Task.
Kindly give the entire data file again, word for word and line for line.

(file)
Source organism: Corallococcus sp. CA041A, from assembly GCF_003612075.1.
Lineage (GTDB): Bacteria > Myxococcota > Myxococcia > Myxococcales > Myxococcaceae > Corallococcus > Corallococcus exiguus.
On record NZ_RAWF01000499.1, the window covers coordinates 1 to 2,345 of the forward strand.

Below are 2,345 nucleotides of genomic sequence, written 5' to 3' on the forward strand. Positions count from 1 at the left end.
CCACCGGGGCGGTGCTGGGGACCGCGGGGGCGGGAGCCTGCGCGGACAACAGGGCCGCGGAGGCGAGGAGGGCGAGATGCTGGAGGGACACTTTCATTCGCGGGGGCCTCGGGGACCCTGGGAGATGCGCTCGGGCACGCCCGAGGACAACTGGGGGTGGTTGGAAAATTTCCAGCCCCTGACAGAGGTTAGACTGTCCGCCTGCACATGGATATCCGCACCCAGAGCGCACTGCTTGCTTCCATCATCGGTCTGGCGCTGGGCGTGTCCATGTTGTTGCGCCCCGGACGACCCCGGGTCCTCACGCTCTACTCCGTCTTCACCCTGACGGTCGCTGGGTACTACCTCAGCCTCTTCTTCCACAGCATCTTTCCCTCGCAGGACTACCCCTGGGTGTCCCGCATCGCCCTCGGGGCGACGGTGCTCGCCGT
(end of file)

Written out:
Source organism: Corallococcus sp. CA041A, from assembly GCF_003612075.1.
Lineage (GTDB): Bacteria > Myxococcota > Myxococcia > Myxococcales > Myxococcaceae > Corallococcus > Corallococcus exiguus.
On record NZ_RAWF01000499.1, the window covers coordinates 1 to 2,345 of the forward strand.

Below are 2,345 nucleotides of genomic sequence, written 5' to 3' on the forward strand. Positions count from 1 at the left end.
CCACCGGGGCGGTGCTGGGGACCGCGGGGGCGGGAGCCTGCGCGGACAACAGGGCCGCGGAGGCGAGGAGGGCGAGATGCTGGAGGGACACTTTCATTCGCGGGGGCCTCGGGGACCCTGGGAGATGCGCTCGGGCACGCCCGAGGACAACTGGGGGTGGTTGGAAAATTTCCAGCCCCTGACAGAGGTTAGACTGTCCGCCTGCACATGGATATCCGCACCCAGAGCGCACTGCTTGCTTCCATCATCGGTCTGGCGCTGGGCGTGTCCATGTTGTTGCGCCCCGGACGACCCCGGGTCCTCACGCTCTACTCCGTCTTCACCCTGACGGTCGCTGGGTACTACCTCAGCCTCTTCTTCCACAGCATCTTTCCCTCGCAGGACTACCCCTGGGTGTCCCGCATCGCCCTCGGGGCGACGGTGCTCGCCGT